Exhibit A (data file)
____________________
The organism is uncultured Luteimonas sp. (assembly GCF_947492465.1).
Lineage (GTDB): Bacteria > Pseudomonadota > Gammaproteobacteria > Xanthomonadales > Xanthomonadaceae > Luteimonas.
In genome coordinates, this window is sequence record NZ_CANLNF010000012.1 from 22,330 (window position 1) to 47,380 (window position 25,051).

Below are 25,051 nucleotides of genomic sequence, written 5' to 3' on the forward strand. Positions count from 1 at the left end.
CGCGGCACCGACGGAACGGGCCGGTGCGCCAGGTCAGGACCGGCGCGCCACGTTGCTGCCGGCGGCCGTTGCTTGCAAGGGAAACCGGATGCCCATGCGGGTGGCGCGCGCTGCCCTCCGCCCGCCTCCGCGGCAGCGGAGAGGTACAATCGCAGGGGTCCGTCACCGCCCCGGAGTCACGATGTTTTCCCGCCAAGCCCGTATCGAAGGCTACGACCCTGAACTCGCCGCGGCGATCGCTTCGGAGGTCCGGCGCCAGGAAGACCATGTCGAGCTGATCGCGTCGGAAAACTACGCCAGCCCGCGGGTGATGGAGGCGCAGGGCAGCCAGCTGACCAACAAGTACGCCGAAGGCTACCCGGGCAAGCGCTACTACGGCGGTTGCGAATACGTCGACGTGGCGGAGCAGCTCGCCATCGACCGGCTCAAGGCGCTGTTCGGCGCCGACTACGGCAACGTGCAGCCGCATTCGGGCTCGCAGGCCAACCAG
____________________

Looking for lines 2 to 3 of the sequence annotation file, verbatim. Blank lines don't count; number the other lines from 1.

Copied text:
Lineage (GTDB): Bacteria > Pseudomonadota > Gammaproteobacteria > Xanthomonadales > Xanthomonadaceae > Luteimonas.
In genome coordinates, this window is sequence record NZ_CANLNF010000012.1 from 22,330 (window position 1) to 47,380 (window position 25,051).